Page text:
Analysis: Nod for Australia's Labor likely boost for CO2 laws

SINGAPORE Tue Sep 7, 2010 5:50am EDT

Climate change activists form a giant ''350'' at the steps of the Opera House in central Sydney October 24, 2009. Current levels stand at 387 ppm. REUTERS/Daniel Munoz

Climate change activists form a giant ''350'' at the steps of the Opera House in central Sydney October 24, 2009. Current levels stand at 387 ppm. 

Credit: Reuters/Daniel Munoz

SINGAPORE (Reuters) - Australia is now much more likely to introduce a price on planet-warming carbon pollution after support by independents and Greens returned the Labor Party to office on Tuesday.

Independents Rob Oakeshott and Tony Windsor backed Labor on Tuesday, with climate change among their top issues, ending a 17-day wait after an inconclusive August 21 election left neither major party with a majority in the lower house of parliament.

Analysts and industry say a weakened Labor, which held a majority previously and had tried to pass carbon trading laws, will be under pressure from the Greens to revive carbon trading legislation that sectors such as power generators are demanding.

"At the core of Australia's policy framework must be a price on carbon," Carl McCamish, executive general manager of sustainability for major power generator and retailer Origin Energy.

Voters punished Labor in part because of the government's decision in April to shelve emissions trading laws, a step that angered a large number of Australians who wanted stronger action on climate change and industries demanding policy certainty.

"Ongoing uncertainty risks delaying both the investment necessary to meet Australia's long-term baseload electricity needs and the investment in lower-carbon technology required to gradually reduce Australia's emissions," McCamish said in emailed comments to Reuters.

Australia is among the developed world's most polluting nations on a per-capita basis, with coal used to generate more than 80 percent of electricity.

The previous Labor government won support for laws mandating 20 percent renewable energy generation by 2020. But the laws aren't enough to cut the nations' rising carbon emissions.

CLAMOUR FOR CARBON

Last week 19 Australian energy companies, including generator and retailer AGL, TRUenergy and unlisted Pacific Hydro, wrote an open letter in support of a price on carbon to drive a shift to cleaner gas and new-generation renewables, such as geothermal.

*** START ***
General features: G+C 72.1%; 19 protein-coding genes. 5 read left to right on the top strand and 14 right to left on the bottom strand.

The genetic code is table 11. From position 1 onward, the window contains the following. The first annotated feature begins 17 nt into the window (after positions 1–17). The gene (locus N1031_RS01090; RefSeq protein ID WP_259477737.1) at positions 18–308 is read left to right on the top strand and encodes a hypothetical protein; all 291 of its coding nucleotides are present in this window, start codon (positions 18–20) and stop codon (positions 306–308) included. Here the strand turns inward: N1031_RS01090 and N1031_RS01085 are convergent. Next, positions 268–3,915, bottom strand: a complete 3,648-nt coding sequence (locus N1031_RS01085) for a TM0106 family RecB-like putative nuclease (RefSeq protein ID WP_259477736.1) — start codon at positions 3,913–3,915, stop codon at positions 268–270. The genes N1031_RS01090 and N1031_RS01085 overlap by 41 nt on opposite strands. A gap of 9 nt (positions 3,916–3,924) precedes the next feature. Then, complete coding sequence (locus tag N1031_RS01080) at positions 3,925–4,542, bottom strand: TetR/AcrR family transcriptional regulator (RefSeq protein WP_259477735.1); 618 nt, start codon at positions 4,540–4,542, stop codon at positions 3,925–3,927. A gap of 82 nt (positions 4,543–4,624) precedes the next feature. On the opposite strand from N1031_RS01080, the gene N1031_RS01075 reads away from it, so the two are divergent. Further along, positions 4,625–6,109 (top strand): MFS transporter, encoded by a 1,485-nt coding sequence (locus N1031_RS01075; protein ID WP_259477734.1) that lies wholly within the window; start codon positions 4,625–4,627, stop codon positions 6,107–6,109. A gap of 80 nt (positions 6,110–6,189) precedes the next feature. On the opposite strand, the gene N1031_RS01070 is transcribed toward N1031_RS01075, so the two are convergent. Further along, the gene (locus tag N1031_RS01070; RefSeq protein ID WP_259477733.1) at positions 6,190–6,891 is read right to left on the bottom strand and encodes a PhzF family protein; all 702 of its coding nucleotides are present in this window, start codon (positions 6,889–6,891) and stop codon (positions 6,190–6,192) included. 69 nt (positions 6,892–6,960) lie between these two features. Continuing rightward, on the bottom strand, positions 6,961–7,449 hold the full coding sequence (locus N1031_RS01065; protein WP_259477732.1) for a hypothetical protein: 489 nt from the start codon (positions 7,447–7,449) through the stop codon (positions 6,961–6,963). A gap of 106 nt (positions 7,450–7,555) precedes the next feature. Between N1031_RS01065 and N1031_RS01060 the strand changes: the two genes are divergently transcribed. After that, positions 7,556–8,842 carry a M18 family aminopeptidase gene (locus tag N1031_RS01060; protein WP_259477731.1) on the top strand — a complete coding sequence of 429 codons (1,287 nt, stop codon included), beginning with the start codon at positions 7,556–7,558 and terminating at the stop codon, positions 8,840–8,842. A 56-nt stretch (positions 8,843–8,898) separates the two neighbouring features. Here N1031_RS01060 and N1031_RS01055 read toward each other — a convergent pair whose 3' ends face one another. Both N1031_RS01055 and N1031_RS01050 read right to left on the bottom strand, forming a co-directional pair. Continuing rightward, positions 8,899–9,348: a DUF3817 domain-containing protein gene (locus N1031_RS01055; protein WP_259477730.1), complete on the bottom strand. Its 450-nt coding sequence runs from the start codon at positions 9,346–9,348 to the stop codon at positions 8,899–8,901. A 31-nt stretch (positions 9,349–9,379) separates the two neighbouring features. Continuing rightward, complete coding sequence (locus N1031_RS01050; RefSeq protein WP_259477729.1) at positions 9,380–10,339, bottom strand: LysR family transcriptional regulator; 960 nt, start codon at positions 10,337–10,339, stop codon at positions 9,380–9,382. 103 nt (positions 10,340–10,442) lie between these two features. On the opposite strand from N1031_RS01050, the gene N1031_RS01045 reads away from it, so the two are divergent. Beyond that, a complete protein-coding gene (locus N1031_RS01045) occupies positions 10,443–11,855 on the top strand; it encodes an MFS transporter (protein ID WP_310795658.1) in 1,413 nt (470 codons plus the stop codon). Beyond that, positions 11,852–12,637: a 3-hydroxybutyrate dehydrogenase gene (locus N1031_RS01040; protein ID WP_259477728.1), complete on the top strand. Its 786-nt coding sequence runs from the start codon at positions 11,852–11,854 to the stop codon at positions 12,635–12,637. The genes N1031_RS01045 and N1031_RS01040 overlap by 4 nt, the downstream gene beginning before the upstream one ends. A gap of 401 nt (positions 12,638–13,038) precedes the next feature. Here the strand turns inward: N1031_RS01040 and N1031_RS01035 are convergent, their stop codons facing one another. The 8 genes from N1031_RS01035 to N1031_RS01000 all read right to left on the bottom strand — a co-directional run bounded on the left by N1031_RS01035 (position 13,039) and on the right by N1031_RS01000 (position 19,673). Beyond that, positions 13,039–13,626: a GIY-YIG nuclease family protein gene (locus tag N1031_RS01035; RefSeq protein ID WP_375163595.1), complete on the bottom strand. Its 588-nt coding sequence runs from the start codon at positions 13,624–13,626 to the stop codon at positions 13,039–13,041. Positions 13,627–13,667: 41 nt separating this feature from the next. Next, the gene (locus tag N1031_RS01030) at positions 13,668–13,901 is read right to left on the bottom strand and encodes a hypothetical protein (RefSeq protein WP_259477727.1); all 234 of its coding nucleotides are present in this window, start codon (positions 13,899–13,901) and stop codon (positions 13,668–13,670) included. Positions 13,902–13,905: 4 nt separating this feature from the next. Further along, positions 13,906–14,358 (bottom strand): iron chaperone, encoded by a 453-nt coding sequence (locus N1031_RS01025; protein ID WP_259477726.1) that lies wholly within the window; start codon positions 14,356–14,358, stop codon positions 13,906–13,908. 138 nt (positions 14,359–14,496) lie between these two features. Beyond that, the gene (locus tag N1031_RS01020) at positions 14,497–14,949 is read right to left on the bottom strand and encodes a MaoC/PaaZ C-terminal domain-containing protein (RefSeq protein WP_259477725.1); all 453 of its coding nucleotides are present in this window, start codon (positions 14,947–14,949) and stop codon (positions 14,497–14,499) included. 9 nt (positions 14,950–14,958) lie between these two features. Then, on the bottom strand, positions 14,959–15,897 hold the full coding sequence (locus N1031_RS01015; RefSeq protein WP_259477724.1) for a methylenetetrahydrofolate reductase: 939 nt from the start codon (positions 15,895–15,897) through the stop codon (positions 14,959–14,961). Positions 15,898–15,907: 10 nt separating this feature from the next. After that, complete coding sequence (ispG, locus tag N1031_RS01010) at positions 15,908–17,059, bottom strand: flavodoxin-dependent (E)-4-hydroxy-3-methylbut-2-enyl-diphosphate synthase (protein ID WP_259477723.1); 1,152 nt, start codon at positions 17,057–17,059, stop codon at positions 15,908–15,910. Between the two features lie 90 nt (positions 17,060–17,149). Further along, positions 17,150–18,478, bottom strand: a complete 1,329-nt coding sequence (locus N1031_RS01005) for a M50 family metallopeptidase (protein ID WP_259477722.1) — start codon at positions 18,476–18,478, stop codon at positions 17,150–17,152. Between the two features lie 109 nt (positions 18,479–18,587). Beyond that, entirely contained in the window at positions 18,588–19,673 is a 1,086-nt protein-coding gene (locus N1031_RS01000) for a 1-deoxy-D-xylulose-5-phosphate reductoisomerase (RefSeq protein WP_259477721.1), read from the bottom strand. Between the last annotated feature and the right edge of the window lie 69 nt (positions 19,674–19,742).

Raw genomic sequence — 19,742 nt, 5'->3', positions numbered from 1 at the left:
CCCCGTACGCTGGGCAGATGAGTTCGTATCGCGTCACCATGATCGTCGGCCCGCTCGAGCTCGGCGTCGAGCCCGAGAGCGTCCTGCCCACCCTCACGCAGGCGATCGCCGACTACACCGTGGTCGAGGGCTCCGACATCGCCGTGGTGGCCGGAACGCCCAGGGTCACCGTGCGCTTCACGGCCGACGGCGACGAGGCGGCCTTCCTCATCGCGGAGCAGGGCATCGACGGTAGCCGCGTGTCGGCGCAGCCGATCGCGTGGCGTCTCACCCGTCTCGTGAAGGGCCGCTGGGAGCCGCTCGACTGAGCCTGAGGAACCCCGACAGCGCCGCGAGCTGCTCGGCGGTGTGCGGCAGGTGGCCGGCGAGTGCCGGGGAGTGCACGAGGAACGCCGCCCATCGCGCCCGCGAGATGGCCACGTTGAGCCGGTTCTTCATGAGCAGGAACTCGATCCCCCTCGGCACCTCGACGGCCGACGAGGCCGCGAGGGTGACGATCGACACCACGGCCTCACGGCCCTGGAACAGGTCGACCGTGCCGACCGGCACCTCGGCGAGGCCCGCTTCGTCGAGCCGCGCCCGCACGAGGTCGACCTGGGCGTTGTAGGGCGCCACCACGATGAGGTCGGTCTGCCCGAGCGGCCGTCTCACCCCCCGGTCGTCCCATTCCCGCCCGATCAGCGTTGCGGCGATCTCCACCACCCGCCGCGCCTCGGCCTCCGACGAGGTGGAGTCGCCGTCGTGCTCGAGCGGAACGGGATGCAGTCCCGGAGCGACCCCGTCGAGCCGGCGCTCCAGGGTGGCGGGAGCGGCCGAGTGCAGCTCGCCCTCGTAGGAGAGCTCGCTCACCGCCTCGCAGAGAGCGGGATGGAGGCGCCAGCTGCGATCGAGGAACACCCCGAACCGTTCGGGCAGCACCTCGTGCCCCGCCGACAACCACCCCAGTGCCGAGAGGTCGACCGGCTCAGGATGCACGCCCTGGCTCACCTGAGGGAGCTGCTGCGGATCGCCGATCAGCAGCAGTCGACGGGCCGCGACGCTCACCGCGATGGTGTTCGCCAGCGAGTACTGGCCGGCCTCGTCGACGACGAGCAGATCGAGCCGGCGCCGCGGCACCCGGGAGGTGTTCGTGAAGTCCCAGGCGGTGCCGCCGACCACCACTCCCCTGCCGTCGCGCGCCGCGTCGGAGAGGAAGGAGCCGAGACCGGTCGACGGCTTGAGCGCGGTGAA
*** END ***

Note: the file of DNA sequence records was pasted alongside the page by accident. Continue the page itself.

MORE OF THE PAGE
"Investors have been looking for some clear political direction on climate change and it appears we may get it," said Nathan Fabian, chief executive of the Investor Group on Climate Change, which represents institutional investors with total funds under management of about $600 billion.

"A carbon price is sorely needed just for pure certainty for business so we can get on planning the energy transformation that we need," Lane Crockett, general manager, Australia, Pacific Hydro, a global clean energy investor, told Reuters on Tuesday.

The Greens, whose support is crucial to Prime Minister Julia Gillard's government, have backed an interim price on carbon, a massive boost in renewable energy investment and in the past have called for a tough carbon cut target for 2020.

The Greens will hold the balance of power in the upper house Senate from July next year, further adding pressure on Gillard to bring in some form of carbon pricing, either through an interim tax or to push through reworked emissions trading laws.

"There's no doubt we'll get a price on carbon," said Martijn Wilder, global head of Baker & McKenzie's climate change practice.

"In my view you don't want an interim process, you want to go straight into having an effective means of controlling carbon," he told Reuters.

A revived emissions trading scheme looked likely, some analysts said, but hinged on the Greens, which previously demanded a 40 percent cut in emissions by 2020 compared with Labor's unconditional cut of 5 percent by 2020 from 2000 levels.

"Without a majority in either chamber of parliament, the government is likely to revise the emissions trading scheme it proposed under Prime Minister Rudd in order to win legislative support," said Tim Jordan, a Deutsche Bank analyst for environmental, social and governance, in Sydney.

Reaction from the power trading market was muted on Tuesday, an analyst said, with the feeling it would be some time before the government could move on a carbon price.

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